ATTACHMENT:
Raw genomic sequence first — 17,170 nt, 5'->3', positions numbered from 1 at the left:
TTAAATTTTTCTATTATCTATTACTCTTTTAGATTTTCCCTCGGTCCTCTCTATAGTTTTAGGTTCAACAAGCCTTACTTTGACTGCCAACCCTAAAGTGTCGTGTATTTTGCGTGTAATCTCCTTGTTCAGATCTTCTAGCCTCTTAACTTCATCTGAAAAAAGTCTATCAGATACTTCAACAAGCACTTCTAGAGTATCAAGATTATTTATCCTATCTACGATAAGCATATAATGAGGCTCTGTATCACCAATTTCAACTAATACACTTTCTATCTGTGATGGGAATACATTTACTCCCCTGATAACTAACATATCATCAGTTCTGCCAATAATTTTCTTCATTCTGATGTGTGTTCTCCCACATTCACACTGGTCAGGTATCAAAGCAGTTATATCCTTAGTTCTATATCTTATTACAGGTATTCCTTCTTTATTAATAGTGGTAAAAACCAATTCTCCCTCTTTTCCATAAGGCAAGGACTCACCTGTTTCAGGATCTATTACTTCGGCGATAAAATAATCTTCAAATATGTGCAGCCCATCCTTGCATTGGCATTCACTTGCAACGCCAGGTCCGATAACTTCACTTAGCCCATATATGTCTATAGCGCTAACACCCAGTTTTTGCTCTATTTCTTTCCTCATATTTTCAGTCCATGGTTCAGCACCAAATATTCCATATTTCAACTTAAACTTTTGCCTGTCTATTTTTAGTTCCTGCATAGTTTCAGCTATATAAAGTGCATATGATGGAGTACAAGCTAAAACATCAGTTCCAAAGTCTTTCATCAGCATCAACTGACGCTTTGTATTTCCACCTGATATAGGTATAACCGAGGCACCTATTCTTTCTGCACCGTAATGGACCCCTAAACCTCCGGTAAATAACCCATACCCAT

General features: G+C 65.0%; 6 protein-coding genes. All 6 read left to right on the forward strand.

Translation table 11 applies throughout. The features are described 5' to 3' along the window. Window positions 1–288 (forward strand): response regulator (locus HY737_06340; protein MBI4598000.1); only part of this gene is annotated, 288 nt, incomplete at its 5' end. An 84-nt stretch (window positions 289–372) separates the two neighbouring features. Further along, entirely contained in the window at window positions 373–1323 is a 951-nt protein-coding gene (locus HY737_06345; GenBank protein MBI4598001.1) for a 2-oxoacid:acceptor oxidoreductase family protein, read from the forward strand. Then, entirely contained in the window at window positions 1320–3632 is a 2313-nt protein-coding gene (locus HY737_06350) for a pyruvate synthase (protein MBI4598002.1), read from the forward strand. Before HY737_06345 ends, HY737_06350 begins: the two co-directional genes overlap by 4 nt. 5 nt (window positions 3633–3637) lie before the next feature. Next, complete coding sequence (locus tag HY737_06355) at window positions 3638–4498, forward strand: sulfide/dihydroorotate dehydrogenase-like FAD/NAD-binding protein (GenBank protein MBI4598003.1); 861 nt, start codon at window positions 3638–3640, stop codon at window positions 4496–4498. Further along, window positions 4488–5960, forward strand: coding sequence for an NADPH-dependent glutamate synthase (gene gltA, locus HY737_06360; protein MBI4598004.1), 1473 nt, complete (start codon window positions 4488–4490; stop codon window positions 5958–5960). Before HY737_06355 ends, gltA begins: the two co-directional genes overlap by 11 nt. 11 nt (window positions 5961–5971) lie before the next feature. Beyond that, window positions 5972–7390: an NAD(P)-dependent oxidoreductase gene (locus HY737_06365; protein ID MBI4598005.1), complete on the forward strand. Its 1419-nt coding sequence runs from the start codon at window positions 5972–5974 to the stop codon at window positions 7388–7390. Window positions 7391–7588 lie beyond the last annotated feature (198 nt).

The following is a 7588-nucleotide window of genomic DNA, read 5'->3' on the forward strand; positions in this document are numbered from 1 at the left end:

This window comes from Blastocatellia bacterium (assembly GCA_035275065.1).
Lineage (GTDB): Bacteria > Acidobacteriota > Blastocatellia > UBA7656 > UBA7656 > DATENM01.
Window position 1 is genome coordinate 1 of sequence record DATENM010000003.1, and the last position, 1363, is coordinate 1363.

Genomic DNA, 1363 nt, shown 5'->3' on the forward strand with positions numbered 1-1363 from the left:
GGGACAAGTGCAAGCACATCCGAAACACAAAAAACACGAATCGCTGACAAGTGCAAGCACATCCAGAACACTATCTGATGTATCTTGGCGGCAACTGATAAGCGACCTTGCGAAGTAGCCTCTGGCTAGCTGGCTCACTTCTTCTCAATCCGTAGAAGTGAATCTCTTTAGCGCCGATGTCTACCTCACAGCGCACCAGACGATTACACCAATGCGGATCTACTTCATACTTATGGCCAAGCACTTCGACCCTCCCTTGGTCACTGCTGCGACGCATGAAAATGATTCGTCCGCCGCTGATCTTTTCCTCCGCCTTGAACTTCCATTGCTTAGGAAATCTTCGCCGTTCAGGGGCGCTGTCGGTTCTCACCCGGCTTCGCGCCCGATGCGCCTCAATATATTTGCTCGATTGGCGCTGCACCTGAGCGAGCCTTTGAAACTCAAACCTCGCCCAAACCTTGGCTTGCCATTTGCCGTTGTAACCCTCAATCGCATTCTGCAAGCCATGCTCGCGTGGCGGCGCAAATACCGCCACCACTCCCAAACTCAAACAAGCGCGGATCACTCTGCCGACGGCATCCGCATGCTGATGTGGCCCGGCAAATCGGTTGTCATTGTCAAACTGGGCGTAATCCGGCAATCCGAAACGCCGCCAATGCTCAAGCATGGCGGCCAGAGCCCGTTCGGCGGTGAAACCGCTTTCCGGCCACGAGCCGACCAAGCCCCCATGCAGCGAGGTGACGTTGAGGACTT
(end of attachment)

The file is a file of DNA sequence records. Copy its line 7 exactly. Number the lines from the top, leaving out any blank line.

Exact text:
Lineage (GTDB): Bacteria > Acidobacteriota > Blastocatellia > UBA7656 > UBA7656 > DATENM01.